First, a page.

That next round is always a little more difficult than you ever expect…
For better or for worse, Creed II pretty well follows the beats of the franchise that you’d expect along the lines of a Rocky sequel (of which this of course is). It’s an entertaining and well executed affair that allows the characters to evolve in a natural way but there’s nothing here that is going to reinvent the movie going wheel as this is basically the cinematic equivalent of comfort food.
Life has become a balancing act for Adonis Creed. Between personal obligations and training for his next big fight, he is up against the challenge of his life. Facing an opponent with ties to his family’s past only intensifies his impending battle in the ring. Rocky Balboa is there by his side through it all and, together, Rocky and Adonis will confront their shared legacy, question what’s worth fighting for, and discover that nothing’s more important than family. It’s a reminder that you can’t escape your history especially when you want to be embraced as a champion.
Creed II leans into everything that we as fans really do ask for from material like this because as much as we hate to admit that lightening will very rarely strike twice we just have to be happy when something that we love and are emotionally invested in just doesn’t get fucked up.
With director Steven Caple Jr taking over the reins from Ryan Coogler (who remains as an executive producer) everything plays out in a decent enough fashion from beginning to end but with a universe like this where everything is already established the only thing that the director really needs to do is make sure that the movie never goes after the rails, and Caple Jr is a steady enough hand to keep the car pointed down the road in the right direction. The script which has a few too many cooks in the kitchen on it (including co-star Stallone himself) is reasonably solid as all the characters feel like they’ve been make a certain degree of natural evolution in the time that we haven’t seen them. However, the real problem is that ultimately no matter what they throw at us on the screen it all comes across as variations on a theme. Nothing is bad, but we’ve seen all these beats play out before and there’s not a genuine surprise in the narrative because to be quite frank, movies like this aren’t necessarily about the destination that we get taken to but about the character we are riding with along the way.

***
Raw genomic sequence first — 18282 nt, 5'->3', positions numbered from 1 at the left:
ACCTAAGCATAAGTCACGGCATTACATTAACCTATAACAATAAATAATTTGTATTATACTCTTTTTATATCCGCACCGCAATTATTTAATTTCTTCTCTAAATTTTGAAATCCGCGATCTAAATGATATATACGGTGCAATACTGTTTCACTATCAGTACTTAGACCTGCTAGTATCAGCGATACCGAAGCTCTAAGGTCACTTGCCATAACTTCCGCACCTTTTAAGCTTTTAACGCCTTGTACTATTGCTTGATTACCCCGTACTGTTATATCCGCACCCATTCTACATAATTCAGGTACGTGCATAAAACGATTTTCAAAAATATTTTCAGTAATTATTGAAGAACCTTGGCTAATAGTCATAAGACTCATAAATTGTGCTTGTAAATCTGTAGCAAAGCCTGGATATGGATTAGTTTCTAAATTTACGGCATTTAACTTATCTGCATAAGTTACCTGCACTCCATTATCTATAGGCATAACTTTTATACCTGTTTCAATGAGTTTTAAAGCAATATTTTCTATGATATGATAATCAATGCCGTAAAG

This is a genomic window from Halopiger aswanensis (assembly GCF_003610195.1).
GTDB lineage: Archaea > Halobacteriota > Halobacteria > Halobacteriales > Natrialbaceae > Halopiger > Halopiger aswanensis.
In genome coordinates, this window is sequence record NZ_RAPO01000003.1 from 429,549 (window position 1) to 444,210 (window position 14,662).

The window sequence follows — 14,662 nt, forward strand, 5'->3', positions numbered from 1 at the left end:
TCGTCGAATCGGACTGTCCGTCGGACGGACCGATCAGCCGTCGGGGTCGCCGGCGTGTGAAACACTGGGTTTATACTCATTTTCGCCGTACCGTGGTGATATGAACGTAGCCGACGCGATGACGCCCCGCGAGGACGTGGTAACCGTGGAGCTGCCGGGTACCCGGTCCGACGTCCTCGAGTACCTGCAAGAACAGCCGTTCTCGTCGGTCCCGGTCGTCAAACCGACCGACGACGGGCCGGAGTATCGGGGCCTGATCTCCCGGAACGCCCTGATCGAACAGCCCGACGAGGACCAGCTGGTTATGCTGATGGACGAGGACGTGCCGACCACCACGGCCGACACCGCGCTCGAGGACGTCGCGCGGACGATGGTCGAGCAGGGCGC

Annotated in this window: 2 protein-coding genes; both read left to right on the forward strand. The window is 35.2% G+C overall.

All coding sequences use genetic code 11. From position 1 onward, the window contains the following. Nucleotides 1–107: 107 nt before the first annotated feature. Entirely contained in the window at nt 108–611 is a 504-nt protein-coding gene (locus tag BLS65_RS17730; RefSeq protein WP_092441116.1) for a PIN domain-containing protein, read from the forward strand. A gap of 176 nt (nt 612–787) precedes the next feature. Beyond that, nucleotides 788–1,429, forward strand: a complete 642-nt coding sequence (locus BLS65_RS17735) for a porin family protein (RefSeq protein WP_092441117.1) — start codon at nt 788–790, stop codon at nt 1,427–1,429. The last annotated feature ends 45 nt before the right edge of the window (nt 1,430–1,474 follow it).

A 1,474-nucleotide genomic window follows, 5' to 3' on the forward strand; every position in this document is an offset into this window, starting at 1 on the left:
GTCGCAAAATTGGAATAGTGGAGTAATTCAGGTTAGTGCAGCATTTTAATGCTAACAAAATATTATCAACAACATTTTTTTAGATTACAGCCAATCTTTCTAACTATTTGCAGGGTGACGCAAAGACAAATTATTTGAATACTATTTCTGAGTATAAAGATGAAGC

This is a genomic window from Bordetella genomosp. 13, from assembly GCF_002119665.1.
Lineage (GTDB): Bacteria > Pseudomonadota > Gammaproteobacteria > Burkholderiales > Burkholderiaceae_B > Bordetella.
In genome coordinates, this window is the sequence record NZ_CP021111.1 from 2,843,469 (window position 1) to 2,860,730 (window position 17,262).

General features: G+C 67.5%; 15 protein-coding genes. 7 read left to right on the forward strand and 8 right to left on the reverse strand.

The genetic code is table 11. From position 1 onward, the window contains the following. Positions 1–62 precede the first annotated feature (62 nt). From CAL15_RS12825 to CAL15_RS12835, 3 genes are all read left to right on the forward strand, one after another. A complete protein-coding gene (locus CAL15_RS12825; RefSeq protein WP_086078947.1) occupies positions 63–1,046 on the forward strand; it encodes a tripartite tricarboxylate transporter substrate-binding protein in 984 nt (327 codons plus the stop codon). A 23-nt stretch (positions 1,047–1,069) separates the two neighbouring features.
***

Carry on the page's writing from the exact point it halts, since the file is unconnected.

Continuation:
Michael B Jordan has a real strong sense of the character that is Adonis Creed and it plays out even more this time around. He’s hit the pinnacle of his talents and is riding on top of the world but he still has this monkey on his back and a part of his history that he needs to resolve so that he can truly evolve into the person that he needs and was destined to be.
Jordan rides the line between confidence and allowing that to co-exist with a fragile ego from an upbringing and events that scarred and ultimately defined him which is why it makes so much sense that we see the reintroduction of Drago and we finally get some sort of resolution to that story, not only for Jordan’s character but also for Stallone who reprises as Rocky. It’s the one part of the dynamic between these two characters that is always there and it had to come to a head eventually.
Stallone wisely takes the character down a quieter road and lets Jordan as Creed take the lead, because it’s his story now and this narrative makes sense. Dolph Lundgren and Florian Munteanu as the Drago’s (father and son) had a presence but their parts were just a little underdeveloped and it would have been nice to see their back story fleshed out just a little bit more. The rest of the supporting players are solid as Tessa Thompson and Phylicia Rashad came back and did well but the key element of it all is between Rocky and Adonis and how they need to let go of the death of Apollo and how they all came together.
At the end of the day Creed II works because it allows the whole arc of the Rocky universe to feel like we’re getting a certain degree of closure to the circle. Sure it plays into the beats of the franchise in a predictable fashion but it does so in a fashion to allow us feel satisfied with how it’s all played out. I know I’m making this feel like it’s an ending to the franchise but it isn’t, it’s just an acceptance how we evolve and move through the moments that define us and make us who we are.
- Genre: Drama, Sports
- Release Date: 11/21/2018
- Directed by: Steven Caple Jr
- Starring: Dolph Lundgren, Michael B Jordan, Sylvester Stallone
Comments are closed.